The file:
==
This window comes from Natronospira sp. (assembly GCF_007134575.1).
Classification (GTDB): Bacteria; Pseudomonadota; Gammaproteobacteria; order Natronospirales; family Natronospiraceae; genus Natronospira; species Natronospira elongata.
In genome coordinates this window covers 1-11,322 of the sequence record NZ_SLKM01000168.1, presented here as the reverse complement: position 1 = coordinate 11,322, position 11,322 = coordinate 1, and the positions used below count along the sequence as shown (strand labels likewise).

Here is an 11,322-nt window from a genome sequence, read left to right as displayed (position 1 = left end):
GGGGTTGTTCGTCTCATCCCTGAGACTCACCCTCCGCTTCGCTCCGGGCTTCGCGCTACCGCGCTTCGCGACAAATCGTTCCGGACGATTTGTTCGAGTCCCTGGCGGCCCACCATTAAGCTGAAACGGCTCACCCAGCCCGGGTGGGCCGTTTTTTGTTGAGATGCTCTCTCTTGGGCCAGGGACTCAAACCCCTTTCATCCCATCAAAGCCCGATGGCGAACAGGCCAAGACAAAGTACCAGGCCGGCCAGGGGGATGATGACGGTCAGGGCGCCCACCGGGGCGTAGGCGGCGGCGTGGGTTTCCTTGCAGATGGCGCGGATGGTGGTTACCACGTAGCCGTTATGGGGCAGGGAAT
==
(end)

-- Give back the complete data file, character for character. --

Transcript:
This window comes from Natronospira sp. (assembly GCF_007134575.1).
Classification (GTDB): Bacteria; Pseudomonadota; Gammaproteobacteria; order Natronospirales; family Natronospiraceae; genus Natronospira; species Natronospira elongata.
In genome coordinates this window covers 1-11,322 of the sequence record NZ_SLKM01000168.1, presented here as the reverse complement: position 1 = coordinate 11,322, position 11,322 = coordinate 1, and the positions used below count along the sequence as shown (strand labels likewise).

Here is an 11,322-nt window from a genome sequence, read left to right as displayed (position 1 = left end):
GGGGTTGTTCGTCTCATCCCTGAGACTCACCCTCCGCTTCGCTCCGGGCTTCGCGCTACCGCGCTTCGCGACAAATCGTTCCGGACGATTTGTTCGAGTCCCTGGCGGCCCACCATTAAGCTGAAACGGCTCACCCAGCCCGGGTGGGCCGTTTTTTGTTGAGATGCTCTCTCTTGGGCCAGGGACTCAAACCCCTTTCATCCCATCAAAGCCCGATGGCGAACAGGCCAAGACAAAGTACCAGGCCGGCCAGGGGGATGATGACGGTCAGGGCGCCCACCGGGGCGTAGGCGGCGGCGTGGGTTTCCTTGCAGATGGCGCGGATGGTGGTTACCACGTAGCCGTTATGGGGCAGGGAAT